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What to soak my trigger assembly in to remove cosmoline???

Discussion in 'Gunsmithing and Repairs' started by DevLcL, Dec 23, 2005.

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  1. DevLcL

    DevLcL Member

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    Okay, I have a new SKS and don't feel like taking apart the trigger assmebly so I'm just wondering if I can soak it in WD40 or something overnight then in the morning use compressed air to rinse and repeat. If theres any reason why I shouldn't do this please let me know, If I get no responses I'm doin it. :)

    -Dev
     
  2. romulus

    romulus Member

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    That would work. It worked for me. Just make sure you displace the displacer with a good gun oil afterwards.
     
  3. carolinaman

    carolinaman Member

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    WD 40 is the only thing I use to remove cosmoline with

    Hi there,

    I bought a YUGO SKS this year that was unissued.

    I tried several things to remove cosmoline and then finally settled on WD-40 and it worked like a charm. Afterwards, I soaked the trigger assembly in Ed's Red Bore Cleaner to remove the WD-40.

    Chris
     
  4. HSMITH

    HSMITH Member

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    WD-40, then blast it out with non-chlorinated brake cleaner. Oil to prevent rust and lubricate as necessary.
     
  5. DSS

    DSS Member

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    I normally use the parts washer in the shop with varsol but recently I switched it out to simple green. It doesn't work near as good but it does work. You just have to do some more brushing. Then when it's about clean I use a can of brake clean on it.

    On that Yugo make real sure you get the bolt assembly really clean also and make sure the firing pin is free and not sticking at all. It will go machine gun on you if it sticks. My first one had a tiny burr on the tip of the firing pin that made it go FA on me. I had to disassemble it and polish the tip thn no more problems.
    I don't know if I'd recommend disassembling the bolt to a customer though. I had to fix a few where they broke them trying to drive the pin through. That thing is tough!
     
  6. Onmilo

    Onmilo Member

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    Plain old, clear, non parafinated, lamp oil works better than anything except gasoline and I don't recommend gasoline since terrible accidents seem to occur whenever anybody attempts to use gasoline.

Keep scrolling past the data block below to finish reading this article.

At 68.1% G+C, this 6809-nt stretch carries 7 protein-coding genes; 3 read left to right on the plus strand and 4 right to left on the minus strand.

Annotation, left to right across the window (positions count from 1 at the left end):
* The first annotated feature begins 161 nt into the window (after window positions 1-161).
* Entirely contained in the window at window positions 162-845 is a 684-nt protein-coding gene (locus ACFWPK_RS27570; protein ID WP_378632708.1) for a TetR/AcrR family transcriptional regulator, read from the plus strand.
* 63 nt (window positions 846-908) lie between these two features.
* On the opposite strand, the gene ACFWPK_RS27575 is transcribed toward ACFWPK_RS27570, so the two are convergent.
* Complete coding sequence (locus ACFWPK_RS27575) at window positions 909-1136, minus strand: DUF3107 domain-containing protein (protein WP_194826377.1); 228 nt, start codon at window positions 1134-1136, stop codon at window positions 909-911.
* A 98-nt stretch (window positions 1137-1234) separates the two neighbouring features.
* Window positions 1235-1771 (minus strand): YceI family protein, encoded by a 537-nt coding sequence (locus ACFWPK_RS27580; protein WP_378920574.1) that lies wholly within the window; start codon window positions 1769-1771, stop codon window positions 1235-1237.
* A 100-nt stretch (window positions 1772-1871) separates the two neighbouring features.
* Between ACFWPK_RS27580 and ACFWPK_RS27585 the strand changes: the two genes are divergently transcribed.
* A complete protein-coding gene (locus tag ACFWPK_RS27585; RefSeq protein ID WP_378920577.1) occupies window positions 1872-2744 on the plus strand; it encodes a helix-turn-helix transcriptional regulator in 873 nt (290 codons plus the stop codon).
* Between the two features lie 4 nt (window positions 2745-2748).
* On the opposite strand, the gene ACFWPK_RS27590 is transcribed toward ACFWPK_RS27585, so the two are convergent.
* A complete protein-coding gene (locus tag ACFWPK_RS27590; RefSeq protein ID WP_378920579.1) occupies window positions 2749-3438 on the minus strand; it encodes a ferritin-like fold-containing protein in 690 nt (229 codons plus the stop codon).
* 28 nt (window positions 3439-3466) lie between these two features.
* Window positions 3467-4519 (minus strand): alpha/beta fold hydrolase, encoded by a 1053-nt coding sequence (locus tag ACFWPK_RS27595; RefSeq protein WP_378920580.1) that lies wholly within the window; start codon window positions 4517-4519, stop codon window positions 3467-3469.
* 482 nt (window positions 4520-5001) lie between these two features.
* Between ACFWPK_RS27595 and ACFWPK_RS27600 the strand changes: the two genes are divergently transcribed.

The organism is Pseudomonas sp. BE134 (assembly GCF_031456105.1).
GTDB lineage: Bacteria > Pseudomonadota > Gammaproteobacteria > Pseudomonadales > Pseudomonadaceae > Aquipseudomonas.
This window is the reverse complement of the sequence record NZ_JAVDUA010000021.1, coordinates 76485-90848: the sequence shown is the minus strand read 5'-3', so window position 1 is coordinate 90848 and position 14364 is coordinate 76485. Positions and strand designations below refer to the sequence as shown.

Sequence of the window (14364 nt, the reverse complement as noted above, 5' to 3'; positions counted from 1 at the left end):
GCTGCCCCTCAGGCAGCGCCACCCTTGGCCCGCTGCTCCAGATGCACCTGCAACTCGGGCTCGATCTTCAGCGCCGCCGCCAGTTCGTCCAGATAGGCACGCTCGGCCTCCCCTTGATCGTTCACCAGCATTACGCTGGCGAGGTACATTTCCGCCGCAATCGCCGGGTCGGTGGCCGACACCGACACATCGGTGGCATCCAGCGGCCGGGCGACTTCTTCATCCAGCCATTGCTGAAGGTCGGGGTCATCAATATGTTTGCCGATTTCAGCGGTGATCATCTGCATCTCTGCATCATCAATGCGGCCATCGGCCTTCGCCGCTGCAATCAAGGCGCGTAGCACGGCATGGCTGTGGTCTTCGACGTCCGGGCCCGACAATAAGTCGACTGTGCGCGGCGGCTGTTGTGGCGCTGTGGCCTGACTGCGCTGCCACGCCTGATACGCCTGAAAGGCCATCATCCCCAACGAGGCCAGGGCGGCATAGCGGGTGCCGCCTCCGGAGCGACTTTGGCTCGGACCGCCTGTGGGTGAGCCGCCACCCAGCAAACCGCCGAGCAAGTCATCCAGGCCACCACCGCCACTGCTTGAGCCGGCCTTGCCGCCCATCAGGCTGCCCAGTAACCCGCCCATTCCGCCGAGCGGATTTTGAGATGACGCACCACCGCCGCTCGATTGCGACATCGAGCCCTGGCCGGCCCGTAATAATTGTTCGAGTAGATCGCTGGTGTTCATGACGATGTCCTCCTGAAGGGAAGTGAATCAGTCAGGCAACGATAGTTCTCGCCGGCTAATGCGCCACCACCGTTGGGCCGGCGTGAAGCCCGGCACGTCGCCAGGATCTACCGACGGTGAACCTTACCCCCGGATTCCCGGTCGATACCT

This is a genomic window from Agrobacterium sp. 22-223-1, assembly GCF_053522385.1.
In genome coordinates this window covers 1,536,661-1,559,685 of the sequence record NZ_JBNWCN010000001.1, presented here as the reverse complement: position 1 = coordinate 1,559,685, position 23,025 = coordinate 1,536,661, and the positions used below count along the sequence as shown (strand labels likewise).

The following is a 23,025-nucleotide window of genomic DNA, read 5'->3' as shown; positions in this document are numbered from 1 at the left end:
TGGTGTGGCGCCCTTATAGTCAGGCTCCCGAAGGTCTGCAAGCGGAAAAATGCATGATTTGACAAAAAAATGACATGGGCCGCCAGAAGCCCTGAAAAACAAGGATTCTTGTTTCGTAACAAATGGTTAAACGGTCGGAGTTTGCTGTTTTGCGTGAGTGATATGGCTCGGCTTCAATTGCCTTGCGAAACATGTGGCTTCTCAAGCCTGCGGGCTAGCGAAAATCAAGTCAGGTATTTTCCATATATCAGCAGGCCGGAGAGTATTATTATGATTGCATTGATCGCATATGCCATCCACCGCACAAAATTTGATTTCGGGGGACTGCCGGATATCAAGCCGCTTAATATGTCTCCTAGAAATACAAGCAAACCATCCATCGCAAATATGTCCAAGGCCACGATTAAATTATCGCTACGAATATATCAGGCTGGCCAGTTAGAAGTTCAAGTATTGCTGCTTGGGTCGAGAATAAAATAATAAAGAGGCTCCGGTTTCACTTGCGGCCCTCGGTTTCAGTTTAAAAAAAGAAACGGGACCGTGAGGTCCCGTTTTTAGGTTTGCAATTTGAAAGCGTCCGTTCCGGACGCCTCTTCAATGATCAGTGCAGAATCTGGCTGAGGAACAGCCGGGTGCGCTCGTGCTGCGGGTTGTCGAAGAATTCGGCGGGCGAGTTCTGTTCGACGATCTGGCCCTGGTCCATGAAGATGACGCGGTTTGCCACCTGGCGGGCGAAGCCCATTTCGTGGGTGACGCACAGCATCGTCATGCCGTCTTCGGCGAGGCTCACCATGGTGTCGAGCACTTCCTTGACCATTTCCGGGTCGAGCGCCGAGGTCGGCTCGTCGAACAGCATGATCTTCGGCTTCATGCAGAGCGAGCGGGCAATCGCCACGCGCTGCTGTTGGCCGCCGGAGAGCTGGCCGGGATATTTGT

7. David Allen Coe

    David Allen Coe Member

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    Simple Green > Everything.
     
  8. ribbonstone

    ribbonstone Member

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    First Simply Green and a cheap paint bursh...then Mineral Spirits and a tooth brush; have done the job with home heating oil (or Diesel fuel).


    Diesel fuel and mineral spirits DO hae the possibility f setting yourself on fire if not careful...have to really work at it, but you can do it.
     
  9. DaveInFloweryBranchGA

    DaveInFloweryBranchGA Member

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    I do a lot of gunsmithing and use Ed's Red to clean everything metal. Just make sure to keep it off the stocks. Good for cosmoline removal and the nice thing is it leaves a light coat of oil (tranny fluid) when you're wiped most of it off.

    Dave
     
  10. 1 old 0311

    1 old 0311 member

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    Mineral Spirits.
     
  11. KD5NRH

    KD5NRH Member

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    I broke a couple of punches trying to disassemble the bolt on the Yugo I had. Ended up using a drill press and a piece of hard steel rod to press it out, IIRC. Then CRC Brakleen and a pipe cleaner to clean the pin channel. Now, I'd probably use Break Free Powder Blast instead.
     
  12. A. Patriot

    A. Patriot Member

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    I bought 2 CZ52's not too long ago and hosed them down with automotive brake cleaner. It did a fantastic job.
     
  13. Knucklehead2

    Knucklehead2 Member

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    Having removed Cosmoline from hundreds of machine tools, I recommend Mineral Spirits. Kerosene works also but stinks. WD-40 works but way slower then Mineral Spirits.
     
  14. Clipper

    Clipper Member

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    ...Laquer thinner...
     
  15. Arkie

    Arkie Member

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    I like to use Cheap Brake cleaner. Doesn't hurt the metal and you just spray it on and off comes the cosomoline and it leaves nothing on to take off.